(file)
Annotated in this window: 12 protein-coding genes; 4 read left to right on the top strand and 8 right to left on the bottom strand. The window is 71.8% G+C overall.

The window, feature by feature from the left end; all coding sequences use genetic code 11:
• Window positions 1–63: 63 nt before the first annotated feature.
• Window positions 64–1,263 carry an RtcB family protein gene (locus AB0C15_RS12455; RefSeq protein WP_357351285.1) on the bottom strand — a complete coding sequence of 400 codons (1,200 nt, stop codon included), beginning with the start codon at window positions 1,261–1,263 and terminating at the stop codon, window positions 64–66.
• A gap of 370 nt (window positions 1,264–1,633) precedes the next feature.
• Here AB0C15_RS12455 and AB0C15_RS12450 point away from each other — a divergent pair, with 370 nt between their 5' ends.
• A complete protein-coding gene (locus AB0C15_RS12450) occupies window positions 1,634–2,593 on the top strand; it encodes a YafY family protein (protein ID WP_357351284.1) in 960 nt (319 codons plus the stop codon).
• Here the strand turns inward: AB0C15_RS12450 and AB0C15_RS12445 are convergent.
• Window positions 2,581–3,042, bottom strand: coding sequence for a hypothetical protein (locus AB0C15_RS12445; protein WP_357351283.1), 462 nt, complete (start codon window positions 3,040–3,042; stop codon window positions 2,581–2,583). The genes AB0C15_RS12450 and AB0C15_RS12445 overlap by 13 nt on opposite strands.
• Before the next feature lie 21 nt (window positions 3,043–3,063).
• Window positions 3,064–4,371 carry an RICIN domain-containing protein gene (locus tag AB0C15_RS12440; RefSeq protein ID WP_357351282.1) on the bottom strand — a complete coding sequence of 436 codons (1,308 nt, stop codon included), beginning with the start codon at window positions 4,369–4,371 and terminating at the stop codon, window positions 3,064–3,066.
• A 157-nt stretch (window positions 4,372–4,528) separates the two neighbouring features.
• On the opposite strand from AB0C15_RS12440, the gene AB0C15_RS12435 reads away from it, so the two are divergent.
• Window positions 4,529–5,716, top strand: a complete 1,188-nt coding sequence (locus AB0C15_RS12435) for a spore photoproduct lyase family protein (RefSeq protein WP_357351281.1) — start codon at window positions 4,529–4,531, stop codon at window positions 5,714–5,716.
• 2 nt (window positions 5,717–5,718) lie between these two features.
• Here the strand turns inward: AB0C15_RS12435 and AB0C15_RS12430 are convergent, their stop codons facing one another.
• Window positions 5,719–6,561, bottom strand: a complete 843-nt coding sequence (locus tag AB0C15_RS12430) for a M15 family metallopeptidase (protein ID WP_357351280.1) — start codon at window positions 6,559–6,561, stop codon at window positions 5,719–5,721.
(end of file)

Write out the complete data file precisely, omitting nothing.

Annotated in this window: 12 protein-coding genes; 4 read left to right on the top strand and 8 right to left on the bottom strand. The window is 71.8% G+C overall.

The window, feature by feature from the left end; all coding sequences use genetic code 11:
• Window positions 1–63: 63 nt before the first annotated feature.
• Window positions 64–1,263 carry an RtcB family protein gene (locus AB0C15_RS12455; RefSeq protein WP_357351285.1) on the bottom strand — a complete coding sequence of 400 codons (1,200 nt, stop codon included), beginning with the start codon at window positions 1,261–1,263 and terminating at the stop codon, window positions 64–66.
• A gap of 370 nt (window positions 1,264–1,633) precedes the next feature.
• Here AB0C15_RS12455 and AB0C15_RS12450 point away from each other — a divergent pair, with 370 nt between their 5' ends.
• A complete protein-coding gene (locus AB0C15_RS12450) occupies window positions 1,634–2,593 on the top strand; it encodes a YafY family protein (protein ID WP_357351284.1) in 960 nt (319 codons plus the stop codon).
• Here the strand turns inward: AB0C15_RS12450 and AB0C15_RS12445 are convergent.
• Window positions 2,581–3,042, bottom strand: coding sequence for a hypothetical protein (locus AB0C15_RS12445; protein WP_357351283.1), 462 nt, complete (start codon window positions 3,040–3,042; stop codon window positions 2,581–2,583). The genes AB0C15_RS12450 and AB0C15_RS12445 overlap by 13 nt on opposite strands.
• Before the next feature lie 21 nt (window positions 3,043–3,063).
• Window positions 3,064–4,371 carry an RICIN domain-containing protein gene (locus tag AB0C15_RS12440; RefSeq protein ID WP_357351282.1) on the bottom strand — a complete coding sequence of 436 codons (1,308 nt, stop codon included), beginning with the start codon at window positions 4,369–4,371 and terminating at the stop codon, window positions 3,064–3,066.
• A 157-nt stretch (window positions 4,372–4,528) separates the two neighbouring features.
• On the opposite strand from AB0C15_RS12440, the gene AB0C15_RS12435 reads away from it, so the two are divergent.
• Window positions 4,529–5,716, top strand: a complete 1,188-nt coding sequence (locus AB0C15_RS12435) for a spore photoproduct lyase family protein (RefSeq protein WP_357351281.1) — start codon at window positions 4,529–4,531, stop codon at window positions 5,714–5,716.
• 2 nt (window positions 5,717–5,718) lie between these two features.
• Here the strand turns inward: AB0C15_RS12435 and AB0C15_RS12430 are convergent, their stop codons facing one another.
• Window positions 5,719–6,561, bottom strand: a complete 843-nt coding sequence (locus tag AB0C15_RS12430) for a M15 family metallopeptidase (protein ID WP_357351280.1) — start codon at window positions 6,559–6,561, stop codon at window positions 5,719–5,721.